Extinction Rebellion is trying hard. Located via this site, h/t TFX.

Posted in Global warming and climate change policy, Rafe | 5 Comments

Roundup 23 April

A stunning and informative architectural tour and visual history of Notre Dame.

A video lecture on Notre Dame’s history from The Cathedral, a Great Courses production featuring William R. Cook, emeritus distinguished teaching professor at the State University of New York. Dr. Cook’s insights into Notre Dame follow its evolution over time—and its place in history—across 800+ years.

A climate collection. A brief introduction to the scam for beginners. Bjorn Lomborg calls for calm in the face of over-heated warming alarmists. A reminder of several things everyone needs to know. The Climategate scandal proved that key data involving man-made climate change was manipulated. NASA may have also been involved in manipulating data to serve the narrative of man-made climate change. NASA also declared 2014 to be the hottest year on record – despite the fact that they were only 38 percent sure about it. There is no evidence that the Earth has been warming in recent years. The left likes to claim that 97 percent of scientists support the concept of man-made climate change. It’s likely closer to 43 percent. The amount of Arctic sea ice has become quite high. Money from the federal government and leftist organizations fuels a lot of misinformation from man-made global warming alarmists.

The Portal to a collection of fellow-travellers

In no particular order. Australian Institute for Progress, The Institute of Public Affairs IPA, the Centre for Independent Studies CIS, The Sydney Institute, Mannkal Economic Education Foundation, Quadrant On Line, The Australian Taxpayers Alliance, Tim Blair, Andrew Norton, the classical liberal in Carlton, Rite-ON admirable Queensland activists!, The Menzies Research Centre, Jim Rose Utopia You Are Standing in It. LibertyWorks. On Line Opinion.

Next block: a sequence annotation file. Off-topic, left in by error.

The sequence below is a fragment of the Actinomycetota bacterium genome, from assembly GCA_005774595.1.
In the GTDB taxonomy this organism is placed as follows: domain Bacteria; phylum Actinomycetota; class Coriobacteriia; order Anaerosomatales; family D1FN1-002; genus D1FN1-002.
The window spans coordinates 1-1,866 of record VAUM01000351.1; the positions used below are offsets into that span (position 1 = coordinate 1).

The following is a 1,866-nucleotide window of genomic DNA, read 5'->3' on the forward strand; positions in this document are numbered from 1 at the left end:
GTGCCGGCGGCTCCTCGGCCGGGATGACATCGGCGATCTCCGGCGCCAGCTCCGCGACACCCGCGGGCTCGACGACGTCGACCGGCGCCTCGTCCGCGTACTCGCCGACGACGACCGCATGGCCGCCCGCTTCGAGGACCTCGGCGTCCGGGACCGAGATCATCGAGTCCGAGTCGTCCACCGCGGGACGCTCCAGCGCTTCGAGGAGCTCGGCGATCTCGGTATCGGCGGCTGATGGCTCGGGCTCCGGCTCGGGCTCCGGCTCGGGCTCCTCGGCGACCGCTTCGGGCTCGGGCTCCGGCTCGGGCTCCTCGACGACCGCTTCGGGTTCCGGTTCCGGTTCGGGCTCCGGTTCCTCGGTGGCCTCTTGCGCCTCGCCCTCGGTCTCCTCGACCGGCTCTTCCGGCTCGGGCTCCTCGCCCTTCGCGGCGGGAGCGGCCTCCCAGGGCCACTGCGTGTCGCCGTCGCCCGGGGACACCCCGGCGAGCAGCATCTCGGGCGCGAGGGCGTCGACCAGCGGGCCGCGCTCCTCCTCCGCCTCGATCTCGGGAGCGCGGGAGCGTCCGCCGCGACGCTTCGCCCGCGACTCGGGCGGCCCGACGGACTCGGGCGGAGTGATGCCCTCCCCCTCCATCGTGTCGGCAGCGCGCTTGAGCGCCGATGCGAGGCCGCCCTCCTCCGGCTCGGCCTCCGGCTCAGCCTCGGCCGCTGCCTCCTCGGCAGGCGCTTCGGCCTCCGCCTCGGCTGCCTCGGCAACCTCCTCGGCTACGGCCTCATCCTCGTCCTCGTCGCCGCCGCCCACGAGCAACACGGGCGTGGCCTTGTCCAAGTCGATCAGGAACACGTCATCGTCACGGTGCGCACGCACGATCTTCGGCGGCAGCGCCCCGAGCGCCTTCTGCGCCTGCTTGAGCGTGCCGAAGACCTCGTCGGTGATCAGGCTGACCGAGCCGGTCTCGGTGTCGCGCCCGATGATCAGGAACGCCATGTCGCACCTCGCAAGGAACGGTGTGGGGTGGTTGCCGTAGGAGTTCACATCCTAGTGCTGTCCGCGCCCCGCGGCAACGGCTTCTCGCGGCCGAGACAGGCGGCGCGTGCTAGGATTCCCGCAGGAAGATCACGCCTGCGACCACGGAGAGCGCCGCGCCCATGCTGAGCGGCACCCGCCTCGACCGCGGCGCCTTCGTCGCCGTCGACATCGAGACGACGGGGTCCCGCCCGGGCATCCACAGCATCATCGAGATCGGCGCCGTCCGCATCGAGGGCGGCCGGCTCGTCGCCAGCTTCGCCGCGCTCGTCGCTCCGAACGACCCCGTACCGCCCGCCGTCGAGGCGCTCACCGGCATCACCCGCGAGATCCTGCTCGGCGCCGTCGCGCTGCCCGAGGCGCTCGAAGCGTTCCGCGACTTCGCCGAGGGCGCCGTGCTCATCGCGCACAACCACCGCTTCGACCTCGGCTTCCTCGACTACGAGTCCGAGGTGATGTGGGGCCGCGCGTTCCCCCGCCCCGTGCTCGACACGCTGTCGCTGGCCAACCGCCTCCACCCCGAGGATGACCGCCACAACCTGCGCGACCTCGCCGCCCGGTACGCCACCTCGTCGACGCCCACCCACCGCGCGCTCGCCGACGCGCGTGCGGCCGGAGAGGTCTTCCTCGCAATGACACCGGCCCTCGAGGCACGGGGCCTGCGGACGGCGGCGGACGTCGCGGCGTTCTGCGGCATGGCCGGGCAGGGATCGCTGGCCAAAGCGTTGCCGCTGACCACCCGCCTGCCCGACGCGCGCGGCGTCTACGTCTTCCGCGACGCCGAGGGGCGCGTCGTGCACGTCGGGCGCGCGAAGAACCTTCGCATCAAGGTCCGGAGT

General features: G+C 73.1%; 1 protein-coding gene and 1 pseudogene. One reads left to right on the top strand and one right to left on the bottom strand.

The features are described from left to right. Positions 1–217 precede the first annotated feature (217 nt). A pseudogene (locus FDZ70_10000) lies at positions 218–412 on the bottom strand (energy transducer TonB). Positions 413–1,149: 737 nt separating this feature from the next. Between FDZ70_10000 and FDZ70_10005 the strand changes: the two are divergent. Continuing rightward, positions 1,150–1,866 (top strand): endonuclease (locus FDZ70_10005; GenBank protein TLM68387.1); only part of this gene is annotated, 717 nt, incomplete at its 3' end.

Overseas. Spiked, Cato Institute, Competitive Enterprise Institute, Dan Mitchell, The Last Refuge.

Education and Culture. Quillette. Heterodox Academy. Accuracy in Academia, Intellectual Takeout, Institute for Humane Studies.

For Nerds. Rafe’s website, Critical Rationalist Blog, My bookstore.

Looking for a book? Try here!

Posted in Rafe, Rafe's Roundups | 4 Comments

Q&A Forum: April 22, 2019

Posted in Open Forum | 7 Comments

Election Market update

Mark the Ballot has an update of the probability of a coalition victory.

He says:

Interestingly, the odds for the Coalition have improved slightly since the election was called.

Not surprising. It is a two-horse race and you’d hope that each side would be competitive.

A couple of thoughts. Coalition victory is still less than 25%. Yes there has been an uptick, but everyone agrees that Shorten had a terrible week. For the government to get re-elected, there has to be a terrible week for the opposition every week.

Posted in 2019 election | 15 Comments